The Olympic experience, and a really cool jacket to boot
by Randy Pascal
“I made a lot of new friends and got a cool jacket.”
In a dozen words, Mary Waddell just summarized the volunteer experience at the 2010 Winter Olympics in Vancouver. Of course, the stories
run much deeper than that.
In the case of the long-time local nordic ski aficionado, the intrigue actually starts prior to those Games, the simple luck of timing that would see
her selected to take part in the event.
“When I applied, B.C. was only taking officials from B.C.,” she noted. “But I was living in the Yukon, and they’re kind of buddies. They have the same
high school programs. That’s how I got in, because lots of people I know from Ontario didn’t.”
“I tried Sochi, but I started getting replies in Russian and figured this was getting too tricky. Everybody likes to get their own officials
involved.” A Level 3 official on the nordic ski scene, Waddell was named as chief of stadium marshalls, a posting that kind of straddled the line in terms
of race proximity.
“We were watching people coming and going at the gates, skiers and coaches, the racers,” she said. “You saw bits and bytes of everything, you were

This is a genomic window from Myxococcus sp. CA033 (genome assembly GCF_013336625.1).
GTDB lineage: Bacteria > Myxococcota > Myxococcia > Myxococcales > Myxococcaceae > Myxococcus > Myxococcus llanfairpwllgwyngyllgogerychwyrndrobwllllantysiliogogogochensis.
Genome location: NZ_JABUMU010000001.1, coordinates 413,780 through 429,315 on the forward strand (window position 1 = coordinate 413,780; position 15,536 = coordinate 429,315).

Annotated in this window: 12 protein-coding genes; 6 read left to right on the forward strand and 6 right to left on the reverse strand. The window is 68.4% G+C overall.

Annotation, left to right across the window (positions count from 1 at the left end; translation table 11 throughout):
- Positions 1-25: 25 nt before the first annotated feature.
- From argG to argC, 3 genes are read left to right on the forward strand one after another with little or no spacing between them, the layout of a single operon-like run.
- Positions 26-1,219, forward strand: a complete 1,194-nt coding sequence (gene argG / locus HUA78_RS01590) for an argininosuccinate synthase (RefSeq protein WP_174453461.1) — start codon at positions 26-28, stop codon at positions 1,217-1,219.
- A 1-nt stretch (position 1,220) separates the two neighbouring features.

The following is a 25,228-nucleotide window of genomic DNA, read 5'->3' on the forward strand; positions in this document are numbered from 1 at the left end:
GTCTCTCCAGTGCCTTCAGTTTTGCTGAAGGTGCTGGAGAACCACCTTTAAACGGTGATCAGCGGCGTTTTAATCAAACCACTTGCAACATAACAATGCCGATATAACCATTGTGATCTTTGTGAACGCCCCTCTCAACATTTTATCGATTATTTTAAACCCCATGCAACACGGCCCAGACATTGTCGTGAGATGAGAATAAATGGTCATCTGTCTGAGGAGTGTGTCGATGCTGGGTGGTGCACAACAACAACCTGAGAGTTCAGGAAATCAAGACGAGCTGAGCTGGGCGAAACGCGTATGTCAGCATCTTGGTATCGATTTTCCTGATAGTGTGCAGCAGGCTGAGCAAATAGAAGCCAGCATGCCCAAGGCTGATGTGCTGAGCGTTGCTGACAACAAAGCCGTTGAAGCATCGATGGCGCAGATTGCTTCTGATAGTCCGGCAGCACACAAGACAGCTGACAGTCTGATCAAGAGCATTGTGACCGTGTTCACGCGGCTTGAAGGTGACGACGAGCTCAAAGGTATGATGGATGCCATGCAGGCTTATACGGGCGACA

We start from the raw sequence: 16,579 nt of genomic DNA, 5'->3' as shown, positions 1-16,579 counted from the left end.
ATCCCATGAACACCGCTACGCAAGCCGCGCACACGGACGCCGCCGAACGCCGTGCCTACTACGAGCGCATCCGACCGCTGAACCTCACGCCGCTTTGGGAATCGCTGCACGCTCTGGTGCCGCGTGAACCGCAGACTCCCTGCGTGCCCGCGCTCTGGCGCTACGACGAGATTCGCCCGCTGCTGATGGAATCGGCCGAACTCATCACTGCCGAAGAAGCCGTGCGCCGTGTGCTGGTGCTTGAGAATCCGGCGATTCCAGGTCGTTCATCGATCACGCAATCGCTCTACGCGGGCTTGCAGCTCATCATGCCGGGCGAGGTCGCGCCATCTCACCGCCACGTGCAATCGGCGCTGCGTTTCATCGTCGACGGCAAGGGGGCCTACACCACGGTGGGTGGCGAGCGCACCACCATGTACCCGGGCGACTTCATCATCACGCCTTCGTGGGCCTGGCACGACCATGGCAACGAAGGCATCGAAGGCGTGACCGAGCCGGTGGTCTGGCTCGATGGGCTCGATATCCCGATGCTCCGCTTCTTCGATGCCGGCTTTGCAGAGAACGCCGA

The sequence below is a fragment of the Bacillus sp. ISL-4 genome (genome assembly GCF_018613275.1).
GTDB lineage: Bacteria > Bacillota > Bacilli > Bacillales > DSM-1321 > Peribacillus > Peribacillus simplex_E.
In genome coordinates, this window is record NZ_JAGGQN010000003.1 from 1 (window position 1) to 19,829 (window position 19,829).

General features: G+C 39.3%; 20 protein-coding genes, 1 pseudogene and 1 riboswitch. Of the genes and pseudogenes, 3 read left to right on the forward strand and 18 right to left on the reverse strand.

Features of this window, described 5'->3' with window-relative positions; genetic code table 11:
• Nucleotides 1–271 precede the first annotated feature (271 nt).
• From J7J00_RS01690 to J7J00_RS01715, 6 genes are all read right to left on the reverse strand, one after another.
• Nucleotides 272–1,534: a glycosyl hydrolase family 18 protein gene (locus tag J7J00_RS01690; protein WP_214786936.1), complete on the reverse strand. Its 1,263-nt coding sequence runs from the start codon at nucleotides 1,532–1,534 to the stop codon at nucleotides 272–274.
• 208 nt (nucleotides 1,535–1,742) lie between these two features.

behind the scenes. I was around the finish line when Devon (Kershaw) came in fifth in the 50 km.”
Of course, anyone involved with Olympic Games or other sport gatherings of that size will point to many of the non-venue memories they accumulate as
fostering the uniqueness of their experience. It was no different for Waddell, who joined a large number of the nordic ski volunteers by taking up
residence for the Games in the MV Mona Lisa cruise ship, which was anchored in the port at Squamish through much of February of 2010.
“We would be taking the bus back down, from Whistler, at the end of the day, and the last stop before the port was the Howe Sound Brew Pub,”
recalled Waddell with a smile. “You would think you were going home and you end up getting off.”
“One of the really cool things was that all of the volunteers were all in the Brew Pub, it was all volunteers, and we all had on our “smurf coats” (the
light blue Hudson Bay jackets that each and every volunteer received). It was fun to be with all of the people who knew skiing – and I still get comments
on the jacket.”